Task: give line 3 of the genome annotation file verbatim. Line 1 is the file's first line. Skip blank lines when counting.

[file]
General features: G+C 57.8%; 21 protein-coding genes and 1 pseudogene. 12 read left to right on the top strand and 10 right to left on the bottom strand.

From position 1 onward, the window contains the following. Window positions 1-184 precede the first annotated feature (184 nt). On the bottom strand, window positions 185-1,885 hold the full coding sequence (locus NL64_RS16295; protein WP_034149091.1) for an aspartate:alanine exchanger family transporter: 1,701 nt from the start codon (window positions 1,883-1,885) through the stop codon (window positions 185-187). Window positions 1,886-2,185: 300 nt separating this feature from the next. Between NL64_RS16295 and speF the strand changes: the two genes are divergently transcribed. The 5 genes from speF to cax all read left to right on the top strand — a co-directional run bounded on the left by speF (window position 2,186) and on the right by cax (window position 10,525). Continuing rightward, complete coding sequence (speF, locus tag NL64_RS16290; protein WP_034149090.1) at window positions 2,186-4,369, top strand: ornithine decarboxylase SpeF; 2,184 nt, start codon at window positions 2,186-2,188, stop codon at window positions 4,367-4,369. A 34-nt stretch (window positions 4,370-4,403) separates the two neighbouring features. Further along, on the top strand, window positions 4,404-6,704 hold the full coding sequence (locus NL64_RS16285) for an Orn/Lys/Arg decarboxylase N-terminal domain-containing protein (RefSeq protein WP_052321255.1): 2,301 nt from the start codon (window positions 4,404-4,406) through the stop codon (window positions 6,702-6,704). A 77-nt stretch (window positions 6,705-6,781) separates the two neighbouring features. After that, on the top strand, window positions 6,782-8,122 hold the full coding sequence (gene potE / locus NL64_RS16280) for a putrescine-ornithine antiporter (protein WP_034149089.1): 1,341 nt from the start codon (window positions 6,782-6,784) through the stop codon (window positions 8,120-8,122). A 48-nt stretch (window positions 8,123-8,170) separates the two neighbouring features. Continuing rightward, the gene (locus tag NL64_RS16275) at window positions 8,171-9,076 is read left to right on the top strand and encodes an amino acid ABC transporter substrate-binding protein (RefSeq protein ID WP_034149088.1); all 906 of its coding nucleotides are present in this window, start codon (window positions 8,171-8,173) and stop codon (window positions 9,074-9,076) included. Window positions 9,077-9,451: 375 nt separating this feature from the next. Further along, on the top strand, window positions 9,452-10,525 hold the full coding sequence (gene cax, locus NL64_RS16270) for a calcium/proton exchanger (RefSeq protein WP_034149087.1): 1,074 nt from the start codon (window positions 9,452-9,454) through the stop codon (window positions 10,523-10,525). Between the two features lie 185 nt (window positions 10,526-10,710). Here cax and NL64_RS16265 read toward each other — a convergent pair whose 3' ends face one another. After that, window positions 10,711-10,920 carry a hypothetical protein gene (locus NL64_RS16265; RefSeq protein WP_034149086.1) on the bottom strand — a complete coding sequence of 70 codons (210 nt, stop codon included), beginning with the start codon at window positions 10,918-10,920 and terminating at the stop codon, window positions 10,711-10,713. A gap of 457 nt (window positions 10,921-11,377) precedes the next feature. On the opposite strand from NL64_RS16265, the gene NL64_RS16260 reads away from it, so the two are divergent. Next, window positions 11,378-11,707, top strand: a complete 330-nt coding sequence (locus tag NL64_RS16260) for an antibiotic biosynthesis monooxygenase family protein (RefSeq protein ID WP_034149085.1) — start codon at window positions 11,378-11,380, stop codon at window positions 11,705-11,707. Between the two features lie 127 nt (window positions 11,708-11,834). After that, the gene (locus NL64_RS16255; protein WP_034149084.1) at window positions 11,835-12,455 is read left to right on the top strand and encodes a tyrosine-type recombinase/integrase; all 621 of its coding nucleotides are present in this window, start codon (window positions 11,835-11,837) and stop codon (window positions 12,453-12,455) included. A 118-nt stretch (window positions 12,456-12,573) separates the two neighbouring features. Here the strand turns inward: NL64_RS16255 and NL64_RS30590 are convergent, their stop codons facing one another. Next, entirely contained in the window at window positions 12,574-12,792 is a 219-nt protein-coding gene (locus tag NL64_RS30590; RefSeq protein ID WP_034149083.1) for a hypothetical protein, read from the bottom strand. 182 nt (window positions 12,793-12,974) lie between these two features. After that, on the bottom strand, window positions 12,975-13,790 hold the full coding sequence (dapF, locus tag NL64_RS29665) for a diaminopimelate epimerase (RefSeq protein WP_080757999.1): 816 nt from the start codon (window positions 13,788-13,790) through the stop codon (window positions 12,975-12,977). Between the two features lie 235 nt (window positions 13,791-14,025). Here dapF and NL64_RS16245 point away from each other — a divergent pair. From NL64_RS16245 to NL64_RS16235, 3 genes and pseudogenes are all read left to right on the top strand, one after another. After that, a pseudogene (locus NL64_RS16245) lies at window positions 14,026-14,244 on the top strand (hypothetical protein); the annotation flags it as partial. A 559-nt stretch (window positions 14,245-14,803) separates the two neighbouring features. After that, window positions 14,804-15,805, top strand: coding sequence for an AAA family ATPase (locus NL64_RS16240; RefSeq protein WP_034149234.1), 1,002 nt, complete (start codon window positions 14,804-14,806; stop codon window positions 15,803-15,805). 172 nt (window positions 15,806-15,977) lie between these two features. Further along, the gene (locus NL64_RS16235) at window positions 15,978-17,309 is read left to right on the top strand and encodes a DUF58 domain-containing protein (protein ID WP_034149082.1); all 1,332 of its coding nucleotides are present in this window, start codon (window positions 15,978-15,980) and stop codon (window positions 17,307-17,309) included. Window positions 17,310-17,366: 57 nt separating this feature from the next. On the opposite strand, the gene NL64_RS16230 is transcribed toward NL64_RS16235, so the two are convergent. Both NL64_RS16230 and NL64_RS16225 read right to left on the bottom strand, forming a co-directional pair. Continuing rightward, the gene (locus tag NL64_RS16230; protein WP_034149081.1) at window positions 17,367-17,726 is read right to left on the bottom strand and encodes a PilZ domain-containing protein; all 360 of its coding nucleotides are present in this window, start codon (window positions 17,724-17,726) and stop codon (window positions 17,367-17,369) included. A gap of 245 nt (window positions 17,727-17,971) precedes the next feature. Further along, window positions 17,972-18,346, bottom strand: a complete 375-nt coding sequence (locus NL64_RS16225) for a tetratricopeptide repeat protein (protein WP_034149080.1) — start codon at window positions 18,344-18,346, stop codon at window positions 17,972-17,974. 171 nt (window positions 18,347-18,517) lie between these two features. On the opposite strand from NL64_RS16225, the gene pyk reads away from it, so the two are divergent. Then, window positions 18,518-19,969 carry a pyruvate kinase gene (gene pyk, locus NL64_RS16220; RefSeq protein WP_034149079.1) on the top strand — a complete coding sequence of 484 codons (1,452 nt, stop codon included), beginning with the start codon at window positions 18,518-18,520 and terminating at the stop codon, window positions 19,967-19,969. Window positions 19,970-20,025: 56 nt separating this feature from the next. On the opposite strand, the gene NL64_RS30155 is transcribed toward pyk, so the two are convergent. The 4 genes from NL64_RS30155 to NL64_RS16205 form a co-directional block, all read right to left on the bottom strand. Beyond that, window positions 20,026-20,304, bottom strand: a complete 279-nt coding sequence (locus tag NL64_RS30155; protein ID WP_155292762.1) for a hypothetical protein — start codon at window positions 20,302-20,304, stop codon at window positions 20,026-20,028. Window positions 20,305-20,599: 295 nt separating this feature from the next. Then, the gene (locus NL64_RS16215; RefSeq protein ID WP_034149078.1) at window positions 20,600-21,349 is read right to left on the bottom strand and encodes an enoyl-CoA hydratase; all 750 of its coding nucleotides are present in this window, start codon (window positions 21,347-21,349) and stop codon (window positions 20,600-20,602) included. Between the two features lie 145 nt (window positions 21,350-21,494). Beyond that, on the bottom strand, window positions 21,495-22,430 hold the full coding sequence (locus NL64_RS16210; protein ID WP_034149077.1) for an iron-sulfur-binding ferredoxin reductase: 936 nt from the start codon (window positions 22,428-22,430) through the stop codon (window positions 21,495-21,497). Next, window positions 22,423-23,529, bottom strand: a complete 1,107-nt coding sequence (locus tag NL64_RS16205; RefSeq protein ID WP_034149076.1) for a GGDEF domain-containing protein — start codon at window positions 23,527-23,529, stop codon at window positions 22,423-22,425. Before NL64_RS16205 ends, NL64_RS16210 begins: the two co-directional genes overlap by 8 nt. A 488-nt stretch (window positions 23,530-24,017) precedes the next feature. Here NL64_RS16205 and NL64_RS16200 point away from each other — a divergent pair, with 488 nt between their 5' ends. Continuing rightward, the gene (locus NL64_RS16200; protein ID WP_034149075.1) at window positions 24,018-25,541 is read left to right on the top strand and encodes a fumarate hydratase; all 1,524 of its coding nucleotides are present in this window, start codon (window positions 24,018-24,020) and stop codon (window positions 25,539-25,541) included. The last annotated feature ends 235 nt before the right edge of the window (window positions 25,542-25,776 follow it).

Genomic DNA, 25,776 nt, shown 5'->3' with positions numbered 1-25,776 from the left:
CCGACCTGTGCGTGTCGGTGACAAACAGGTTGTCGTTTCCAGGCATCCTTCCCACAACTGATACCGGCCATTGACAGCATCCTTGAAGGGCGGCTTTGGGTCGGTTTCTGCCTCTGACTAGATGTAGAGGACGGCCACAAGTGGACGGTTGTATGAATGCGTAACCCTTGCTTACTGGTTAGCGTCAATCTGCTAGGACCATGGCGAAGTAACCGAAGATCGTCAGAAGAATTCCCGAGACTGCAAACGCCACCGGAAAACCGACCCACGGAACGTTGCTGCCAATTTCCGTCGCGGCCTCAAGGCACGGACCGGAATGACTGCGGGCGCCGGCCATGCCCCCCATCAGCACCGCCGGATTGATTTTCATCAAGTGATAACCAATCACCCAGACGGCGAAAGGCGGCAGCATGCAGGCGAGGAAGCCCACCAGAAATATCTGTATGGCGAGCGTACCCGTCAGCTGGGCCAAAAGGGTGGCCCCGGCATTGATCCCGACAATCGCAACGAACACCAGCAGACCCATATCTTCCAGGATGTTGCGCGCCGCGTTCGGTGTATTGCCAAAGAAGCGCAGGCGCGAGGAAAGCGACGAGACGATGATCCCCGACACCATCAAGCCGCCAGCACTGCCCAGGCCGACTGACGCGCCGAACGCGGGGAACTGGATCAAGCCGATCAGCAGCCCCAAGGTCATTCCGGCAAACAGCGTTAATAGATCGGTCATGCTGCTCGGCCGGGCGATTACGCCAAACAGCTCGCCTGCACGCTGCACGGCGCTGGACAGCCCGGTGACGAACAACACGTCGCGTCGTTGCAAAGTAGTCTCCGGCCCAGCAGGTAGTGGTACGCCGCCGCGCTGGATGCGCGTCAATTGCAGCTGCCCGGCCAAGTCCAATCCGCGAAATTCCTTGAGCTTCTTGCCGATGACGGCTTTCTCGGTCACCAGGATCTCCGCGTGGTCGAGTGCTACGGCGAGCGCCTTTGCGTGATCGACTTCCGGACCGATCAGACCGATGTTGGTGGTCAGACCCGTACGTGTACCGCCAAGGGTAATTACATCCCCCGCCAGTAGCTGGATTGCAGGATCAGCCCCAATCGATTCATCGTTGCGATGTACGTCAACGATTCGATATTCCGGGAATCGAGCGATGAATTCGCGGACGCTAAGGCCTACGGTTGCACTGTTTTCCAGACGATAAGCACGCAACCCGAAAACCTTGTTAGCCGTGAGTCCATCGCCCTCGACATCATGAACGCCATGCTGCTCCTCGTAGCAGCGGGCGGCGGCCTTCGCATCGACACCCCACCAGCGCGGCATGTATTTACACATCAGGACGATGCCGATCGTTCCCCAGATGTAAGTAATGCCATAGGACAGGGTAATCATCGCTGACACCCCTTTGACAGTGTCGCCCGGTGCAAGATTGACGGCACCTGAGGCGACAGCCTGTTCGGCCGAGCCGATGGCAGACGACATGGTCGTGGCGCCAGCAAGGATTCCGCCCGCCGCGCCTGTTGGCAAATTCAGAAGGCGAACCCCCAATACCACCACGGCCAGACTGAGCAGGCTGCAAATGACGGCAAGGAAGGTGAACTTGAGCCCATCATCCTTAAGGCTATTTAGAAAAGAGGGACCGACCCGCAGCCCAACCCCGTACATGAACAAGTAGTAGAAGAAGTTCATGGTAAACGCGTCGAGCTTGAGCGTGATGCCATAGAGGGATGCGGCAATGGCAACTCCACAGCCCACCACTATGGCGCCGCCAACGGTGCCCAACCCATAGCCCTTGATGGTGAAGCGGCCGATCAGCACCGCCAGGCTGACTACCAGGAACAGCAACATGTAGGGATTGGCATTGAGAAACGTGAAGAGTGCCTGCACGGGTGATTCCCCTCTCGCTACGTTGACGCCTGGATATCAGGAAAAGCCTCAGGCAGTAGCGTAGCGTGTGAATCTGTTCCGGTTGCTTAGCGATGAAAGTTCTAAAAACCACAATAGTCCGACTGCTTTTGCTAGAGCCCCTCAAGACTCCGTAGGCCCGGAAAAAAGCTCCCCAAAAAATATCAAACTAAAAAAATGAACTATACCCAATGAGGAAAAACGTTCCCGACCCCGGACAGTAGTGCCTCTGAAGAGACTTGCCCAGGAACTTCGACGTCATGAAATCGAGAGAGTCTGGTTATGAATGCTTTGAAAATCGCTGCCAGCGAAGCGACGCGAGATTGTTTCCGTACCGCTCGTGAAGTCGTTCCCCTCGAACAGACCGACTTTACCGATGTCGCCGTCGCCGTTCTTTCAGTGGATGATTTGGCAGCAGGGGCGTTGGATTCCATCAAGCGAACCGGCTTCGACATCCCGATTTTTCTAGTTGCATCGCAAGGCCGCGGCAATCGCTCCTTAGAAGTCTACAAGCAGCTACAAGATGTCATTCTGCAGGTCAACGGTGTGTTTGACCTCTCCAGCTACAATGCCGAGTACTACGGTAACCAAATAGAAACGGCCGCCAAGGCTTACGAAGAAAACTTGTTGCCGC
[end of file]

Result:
Genomic DNA, 25,776 nt, shown 5'->3' with positions numbered 1-25,776 from the left: